And the Jewish Museum
Florence’s Jewish community, although today only 1,200 strong, was one of the most important in Italy. Jews were invited to Florence by the Republic in 1430, but repeatedly exiled and readmitted until Cosimo I founded Florence’s Ghetto in 1551.
When the Ghetto in what is now Piazza della Repubblica was demolished in 1848, this new Great Synagogue (1874–82) was built, a tall Mozarabic Pre-Raphaelite hybrid inspired by the Hagia Sophia and the Transito Synagogue of Toledo designed by Marco Treves, Mariano Falcini and Vincenzo Micheli and made of travertine and pink stone. Although seriously damaged by the Nazis in August 1944 (they used it as a garage)– and later by the flooding Arno in 1966 – it has been lovingly restored. The doors of the Holy Ark still bear the scars of Nazi bayonets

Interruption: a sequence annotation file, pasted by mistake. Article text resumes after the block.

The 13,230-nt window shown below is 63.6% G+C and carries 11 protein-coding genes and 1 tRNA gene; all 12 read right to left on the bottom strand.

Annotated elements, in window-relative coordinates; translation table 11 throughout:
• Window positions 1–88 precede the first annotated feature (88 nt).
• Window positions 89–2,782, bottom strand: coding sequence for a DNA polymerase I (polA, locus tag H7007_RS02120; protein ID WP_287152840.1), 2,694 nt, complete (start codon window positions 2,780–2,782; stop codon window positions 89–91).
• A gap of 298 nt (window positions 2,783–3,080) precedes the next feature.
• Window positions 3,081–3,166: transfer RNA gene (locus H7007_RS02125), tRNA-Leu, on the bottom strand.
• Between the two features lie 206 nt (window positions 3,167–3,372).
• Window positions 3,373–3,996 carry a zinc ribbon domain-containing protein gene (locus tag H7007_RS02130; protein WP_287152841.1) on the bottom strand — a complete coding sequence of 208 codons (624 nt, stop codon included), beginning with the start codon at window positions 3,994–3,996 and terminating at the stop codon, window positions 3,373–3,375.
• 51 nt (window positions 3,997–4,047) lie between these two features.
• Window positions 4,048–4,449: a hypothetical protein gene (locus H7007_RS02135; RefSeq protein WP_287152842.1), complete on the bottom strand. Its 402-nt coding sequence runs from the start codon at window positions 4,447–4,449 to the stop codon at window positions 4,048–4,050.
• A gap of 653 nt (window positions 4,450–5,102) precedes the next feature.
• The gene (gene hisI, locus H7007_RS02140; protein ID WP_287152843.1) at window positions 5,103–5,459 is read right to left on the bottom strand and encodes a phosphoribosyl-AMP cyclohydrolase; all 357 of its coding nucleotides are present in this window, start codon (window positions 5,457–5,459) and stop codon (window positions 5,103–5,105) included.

There’s a small Jewish Museum upstairs, with a documentary history of Florentine Jews as well as ritual and ceremonial items from the synagogue’s treasure. An inscription in the garden records the 248 members of the community who killed by the Nazis.
Via L. C. Farini 4; bus A, 6.
Hours Nov-Mar Sun-Thurs 10am–3pm, Fri 10am–2pm; Apr, May, Sept and Oct Sun-Thurs 10am–5pm and Fri 10am–2pm; June, July and Aug: Sun-Thurs 10am–6pm and Fri 10am–2pm. Closed Sat.
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